Opinion 19-25

 

May 2, 2019

 

Digest:         Where a town justice’s law firm formerly had a business relationship with another firm involving uncompensated courtesy referrals, the judge is disqualified from all cases in which the other firm appears for two years from the date their business relationship completely terminated. The disqualification is subject to remittal after full disclosure, provided no party is appearing without counsel.

 

Rules:          22 NYCRR 100.2; 100.2(A); 100.3(E)(1); 100.3(F); 100.6(B)(1)-(5); Opinions 18-80; 16-130; 15-63; 06-63; 91-120.

 

Opinion: 

 

          A part-time town justice who is also a practicing attorney asks if he/she may preside over cases where a law firm that was recently appointed as part-time town prosecutor (“Firm B”) appears on traffic matters. The judge’s law firm and Firm B do not have an ongoing business relationship but apparently coordinated efforts on two cases in recent years. In the first scenario, the judge’s law firm took on a representation Firm B could not handle, but there is no referral fee or other financial relationship associated with this interaction. Rather, the client apparently selected the judge’s law firm from “among others” suggested by Firm B. In the second scenario, Firm B apparently referred a legal matter to the judge’s law firm, and the firms signed a joint defense agreement in connection with it. Since then, the partner involved at Firm B changed law firms and took the related business with him/her. It appears that Firm B no longer has any identifiable interest in the matter. On consulting with his/her law partner(s), the judge clarified that the relationship between the firms involved occasional, uncompensated “courtesy referrals” from time to time between the firms.1

 

         A judge must always avoid even the appearance of impropriety (see 22 NYCRR 100.2) and must always act to promote public confidence in the judiciary’s integrity and impartiality (see 22 NYCRR 100.2[A]). A part-time judge is permitted to practice law, subject to limitations (see generally 22 NYCRR 100.6[B][1]-[5]). A judge must disqualify him/herself in any proceeding where the judge’s impartiality “might reasonably be questioned” (22 NYCRR 100.3[E][1]), although disqualification may be remitted in appropriate circumstances (see 22 NYCRR 100.3[F]).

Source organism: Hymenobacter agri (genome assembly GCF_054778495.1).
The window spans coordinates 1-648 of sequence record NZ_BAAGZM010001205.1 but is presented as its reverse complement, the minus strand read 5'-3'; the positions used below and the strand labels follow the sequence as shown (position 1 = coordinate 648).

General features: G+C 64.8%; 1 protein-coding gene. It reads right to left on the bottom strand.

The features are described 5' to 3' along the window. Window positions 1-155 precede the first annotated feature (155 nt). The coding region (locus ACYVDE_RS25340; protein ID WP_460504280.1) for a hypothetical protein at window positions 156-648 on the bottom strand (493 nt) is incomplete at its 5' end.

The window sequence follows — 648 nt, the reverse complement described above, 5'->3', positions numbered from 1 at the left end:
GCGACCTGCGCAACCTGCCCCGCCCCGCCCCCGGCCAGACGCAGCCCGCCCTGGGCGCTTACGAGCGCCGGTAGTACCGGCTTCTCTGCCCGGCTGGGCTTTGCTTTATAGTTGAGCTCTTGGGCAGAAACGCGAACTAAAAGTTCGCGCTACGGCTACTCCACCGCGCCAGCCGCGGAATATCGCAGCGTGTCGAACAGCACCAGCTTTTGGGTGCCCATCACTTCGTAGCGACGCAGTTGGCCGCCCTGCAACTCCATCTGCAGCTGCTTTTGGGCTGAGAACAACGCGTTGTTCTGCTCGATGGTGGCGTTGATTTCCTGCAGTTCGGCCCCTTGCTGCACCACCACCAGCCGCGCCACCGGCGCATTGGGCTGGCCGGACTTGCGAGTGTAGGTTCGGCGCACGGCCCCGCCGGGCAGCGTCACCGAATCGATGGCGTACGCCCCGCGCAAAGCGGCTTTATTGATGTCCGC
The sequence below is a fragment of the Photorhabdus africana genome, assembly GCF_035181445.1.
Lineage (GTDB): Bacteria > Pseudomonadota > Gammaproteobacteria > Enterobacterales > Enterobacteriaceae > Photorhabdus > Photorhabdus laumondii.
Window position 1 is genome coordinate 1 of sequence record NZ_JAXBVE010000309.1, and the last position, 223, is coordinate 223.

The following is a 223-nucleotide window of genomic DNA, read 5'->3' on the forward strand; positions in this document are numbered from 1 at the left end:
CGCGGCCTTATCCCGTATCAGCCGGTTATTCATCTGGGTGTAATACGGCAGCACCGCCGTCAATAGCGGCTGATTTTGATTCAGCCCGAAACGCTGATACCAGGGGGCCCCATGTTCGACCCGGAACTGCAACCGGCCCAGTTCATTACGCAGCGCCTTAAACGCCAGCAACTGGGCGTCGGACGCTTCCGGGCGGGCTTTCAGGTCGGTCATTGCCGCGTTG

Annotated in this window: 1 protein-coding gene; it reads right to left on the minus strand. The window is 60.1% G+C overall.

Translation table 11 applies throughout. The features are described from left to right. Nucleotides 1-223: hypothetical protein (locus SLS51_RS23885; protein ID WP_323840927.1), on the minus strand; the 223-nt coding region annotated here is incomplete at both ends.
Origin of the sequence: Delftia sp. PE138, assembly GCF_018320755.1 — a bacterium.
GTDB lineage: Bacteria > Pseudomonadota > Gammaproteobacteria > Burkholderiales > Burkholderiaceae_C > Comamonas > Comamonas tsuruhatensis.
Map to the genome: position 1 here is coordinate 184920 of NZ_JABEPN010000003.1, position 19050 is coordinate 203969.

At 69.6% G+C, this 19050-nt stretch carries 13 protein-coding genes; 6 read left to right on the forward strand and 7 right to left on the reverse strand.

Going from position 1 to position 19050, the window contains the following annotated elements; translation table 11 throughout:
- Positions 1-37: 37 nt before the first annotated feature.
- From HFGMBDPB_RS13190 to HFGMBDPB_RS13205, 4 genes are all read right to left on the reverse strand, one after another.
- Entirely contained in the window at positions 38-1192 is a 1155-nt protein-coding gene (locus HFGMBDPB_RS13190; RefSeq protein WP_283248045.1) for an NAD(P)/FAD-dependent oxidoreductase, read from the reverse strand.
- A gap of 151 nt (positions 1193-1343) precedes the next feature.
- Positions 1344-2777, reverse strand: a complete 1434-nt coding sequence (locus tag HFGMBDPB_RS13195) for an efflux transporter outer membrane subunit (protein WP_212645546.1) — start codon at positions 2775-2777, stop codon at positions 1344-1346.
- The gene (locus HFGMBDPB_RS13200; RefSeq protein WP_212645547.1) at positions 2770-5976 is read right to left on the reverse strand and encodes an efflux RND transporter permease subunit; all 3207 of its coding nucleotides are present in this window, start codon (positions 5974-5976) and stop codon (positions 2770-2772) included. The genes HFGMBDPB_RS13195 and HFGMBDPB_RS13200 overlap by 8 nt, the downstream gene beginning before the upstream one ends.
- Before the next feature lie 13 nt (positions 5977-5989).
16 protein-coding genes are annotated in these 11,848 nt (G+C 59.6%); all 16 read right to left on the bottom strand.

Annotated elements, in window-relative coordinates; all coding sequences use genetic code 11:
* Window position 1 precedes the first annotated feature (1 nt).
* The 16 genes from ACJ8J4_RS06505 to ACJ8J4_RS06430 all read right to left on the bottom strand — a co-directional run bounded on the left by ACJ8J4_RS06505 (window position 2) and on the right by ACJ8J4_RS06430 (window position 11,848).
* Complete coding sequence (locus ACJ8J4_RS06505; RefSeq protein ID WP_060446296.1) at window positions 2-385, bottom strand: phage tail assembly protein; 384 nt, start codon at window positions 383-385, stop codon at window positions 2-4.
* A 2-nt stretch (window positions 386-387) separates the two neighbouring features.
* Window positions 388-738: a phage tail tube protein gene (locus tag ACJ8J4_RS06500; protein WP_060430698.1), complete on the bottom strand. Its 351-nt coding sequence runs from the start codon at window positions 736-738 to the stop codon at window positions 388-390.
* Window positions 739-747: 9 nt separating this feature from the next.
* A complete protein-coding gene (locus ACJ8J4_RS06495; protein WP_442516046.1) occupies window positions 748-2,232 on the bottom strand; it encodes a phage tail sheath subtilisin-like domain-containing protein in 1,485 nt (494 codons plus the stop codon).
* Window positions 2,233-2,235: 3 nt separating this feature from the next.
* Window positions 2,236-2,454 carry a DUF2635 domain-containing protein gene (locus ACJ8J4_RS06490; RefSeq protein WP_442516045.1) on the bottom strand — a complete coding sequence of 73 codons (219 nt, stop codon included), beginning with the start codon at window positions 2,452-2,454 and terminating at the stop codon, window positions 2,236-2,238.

In general, a judge who has a business and financial relationship with a law firm is disqualified from presiding in matters involving that firm while the relationship is ongoing and for two years from the date the relationship completely ends (see e.g. Opinions 15-63; 18-80). In Opinion 06-63, a part-time lawyer-judge had “a professional, ad hoc working relationship with an attorney who had been representing a client of the judge in a criminal matter.” We said the judge was disqualified, subject to remittal, from matters involving that attorney “for a two-year period following the apparent conclusion of the matter” (id.; see also Opinion 91-120).

 

         Although Firm B has no identifiable interest in the referred case(s), the judge’s law firm and Firm B have had an informal ongoing business relationship involving occasional, uncompensated “courtesy referrals” from time to time between the firms. Under these circumstances, the inquiring judge is disqualified for two years from the date the business relationship between the firms completely ended.

 

         We understand that the courtesy referrals between the firms involved a single partner at Firm B, who has now left the firm. If, as it appears, the relationship between the two firms completely ended on the date the partner who made or received these referrals left Firm B, then the two-year period begins to run on the date the referring partner left Firm B.

 

         This disqualification is subject to remittal only if no party is appearing without counsel. As described in Opinion 16-130 (citations omitted), where permitted, remittal is a three-step process:

 

As always, remittal is not permitted if any party appears pro se or if the judge doubts his/her ability to be impartial. However, assuming all parties are represented by counsel and the judge wishes to offer an opportunity for remittal, the usual three-step process applies. First, the judge must fully disclose the basis for disqualification on the record. Second, without the judge’s participation, the parties who have appeared and not defaulted and their lawyers must all agree that the judge should not be disqualified. Third, the judge must independently conclude that he/she can be impartial and be willing to participate in the case. If all three steps are satisfied, the judge may accept remittal of disqualification and must incorporate the parties’ and their attorneys’ agreement into the record of the proceeding.

 

 

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1 This might occur, for example, if one firm had a conflict or lacked the requisite expertise.